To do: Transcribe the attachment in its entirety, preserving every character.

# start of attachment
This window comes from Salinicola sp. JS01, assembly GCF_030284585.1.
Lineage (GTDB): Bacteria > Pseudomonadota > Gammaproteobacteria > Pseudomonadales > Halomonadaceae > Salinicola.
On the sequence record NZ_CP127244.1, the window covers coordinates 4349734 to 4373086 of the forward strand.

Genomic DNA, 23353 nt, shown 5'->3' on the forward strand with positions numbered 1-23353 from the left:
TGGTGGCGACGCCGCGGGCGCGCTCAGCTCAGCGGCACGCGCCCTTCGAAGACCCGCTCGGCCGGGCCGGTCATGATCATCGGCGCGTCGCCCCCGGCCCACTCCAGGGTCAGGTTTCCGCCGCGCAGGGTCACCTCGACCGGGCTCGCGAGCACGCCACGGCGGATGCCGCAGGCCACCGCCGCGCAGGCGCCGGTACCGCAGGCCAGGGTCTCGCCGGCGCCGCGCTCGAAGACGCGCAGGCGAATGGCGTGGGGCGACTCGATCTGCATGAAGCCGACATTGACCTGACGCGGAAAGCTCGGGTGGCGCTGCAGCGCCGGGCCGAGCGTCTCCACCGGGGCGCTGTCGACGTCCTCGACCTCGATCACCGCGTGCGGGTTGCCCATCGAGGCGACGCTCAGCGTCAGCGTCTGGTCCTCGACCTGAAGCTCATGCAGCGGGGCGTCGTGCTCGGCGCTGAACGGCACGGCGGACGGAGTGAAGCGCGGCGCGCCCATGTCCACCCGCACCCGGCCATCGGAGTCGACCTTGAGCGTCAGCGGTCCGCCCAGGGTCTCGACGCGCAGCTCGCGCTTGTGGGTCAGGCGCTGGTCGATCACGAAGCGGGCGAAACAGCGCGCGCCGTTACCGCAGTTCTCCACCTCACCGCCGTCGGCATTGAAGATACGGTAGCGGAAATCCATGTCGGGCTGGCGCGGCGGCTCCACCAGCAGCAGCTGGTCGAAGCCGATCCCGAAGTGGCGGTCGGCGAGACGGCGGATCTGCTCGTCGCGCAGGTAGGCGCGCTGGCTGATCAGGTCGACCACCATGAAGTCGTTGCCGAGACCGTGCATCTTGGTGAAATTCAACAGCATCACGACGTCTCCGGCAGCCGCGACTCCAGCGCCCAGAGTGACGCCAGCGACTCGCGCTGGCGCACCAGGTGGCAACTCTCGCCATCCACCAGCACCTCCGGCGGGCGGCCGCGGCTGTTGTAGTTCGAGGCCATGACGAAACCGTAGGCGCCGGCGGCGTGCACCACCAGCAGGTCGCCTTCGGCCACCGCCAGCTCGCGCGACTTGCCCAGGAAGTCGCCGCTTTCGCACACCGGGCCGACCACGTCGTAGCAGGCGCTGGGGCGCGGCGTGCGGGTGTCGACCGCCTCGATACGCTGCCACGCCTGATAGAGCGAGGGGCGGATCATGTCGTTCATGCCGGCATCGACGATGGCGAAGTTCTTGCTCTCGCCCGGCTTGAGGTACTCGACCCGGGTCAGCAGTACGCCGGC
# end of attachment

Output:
This window comes from Salinicola sp. JS01, assembly GCF_030284585.1.
Lineage (GTDB): Bacteria > Pseudomonadota > Gammaproteobacteria > Pseudomonadales > Halomonadaceae > Salinicola.
On the sequence record NZ_CP127244.1, the window covers coordinates 4349734 to 4373086 of the forward strand.

Genomic DNA, 23353 nt, shown 5'->3' on the forward strand with positions numbered 1-23353 from the left:
TGGTGGCGACGCCGCGGGCGCGCTCAGCTCAGCGGCACGCGCCCTTCGAAGACCCGCTCGGCCGGGCCGGTCATGATCATCGGCGCGTCGCCCCCGGCCCACTCCAGGGTCAGGTTTCCGCCGCGCAGGGTCACCTCGACCGGGCTCGCGAGCACGCCACGGCGGATGCCGCAGGCCACCGCCGCGCAGGCGCCGGTACCGCAGGCCAGGGTCTCGCCGGCGCCGCGCTCGAAGACGCGCAGGCGAATGGCGTGGGGCGACTCGATCTGCATGAAGCCGACATTGACCTGACGCGGAAAGCTCGGGTGGCGCTGCAGCGCCGGGCCGAGCGTCTCCACCGGGGCGCTGTCGACGTCCTCGACCTCGATCACCGCGTGCGGGTTGCCCATCGAGGCGACGCTCAGCGTCAGCGTCTGGTCCTCGACCTGAAGCTCATGCAGCGGGGCGTCGTGCTCGGCGCTGAACGGCACGGCGGACGGAGTGAAGCGCGGCGCGCCCATGTCCACCCGCACCCGGCCATCGGAGTCGACCTTGAGCGTCAGCGGTCCGCCCAGGGTCTCGACGCGCAGCTCGCGCTTGTGGGTCAGGCGCTGGTCGATCACGAAGCGGGCGAAACAGCGCGCGCCGTTACCGCAGTTCTCCACCTCACCGCCGTCGGCATTGAAGATACGGTAGCGGAAATCCATGTCGGGCTGGCGCGGCGGCTCCACCAGCAGCAGCTGGTCGAAGCCGATCCCGAAGTGGCGGTCGGCGAGACGGCGGATCTGCTCGTCGCGCAGGTAGGCGCGCTGGCTGATCAGGTCGACCACCATGAAGTCGTTGCCGAGACCGTGCATCTTGGTGAAATTCAACAGCATCACGACGTCTCCGGCAGCCGCGACTCCAGCGCCCAGAGTGACGCCAGCGACTCGCGCTGGCGCACCAGGTGGCAACTCTCGCCATCCACCAGCACCTCCGGCGGGCGGCCGCGGCTGTTGTAGTTCGAGGCCATGACGAAACCGTAGGCGCCGGCGGCGTGCACCACCAGCAGGTCGCCTTCGGCCACCGCCAGCTCGCGCGACTTGCCCAGGAAGTCGCCGCTTTCGCACACCGGGCCGACCACGTCGTAGCAGGCGCTGGGGCGCGGCGTGCGGGTGTCGACCGCCTCGATACGCTGCCACGCCTGATAGAGCGAGGGGCGGATCATGTCGTTCATGCCGGCATCGACGATGGCGAAGTTCTTGCTCTCGCCCGGCTTGAGGTACTCGACCCGGGTCAGCAGTACGCCGGC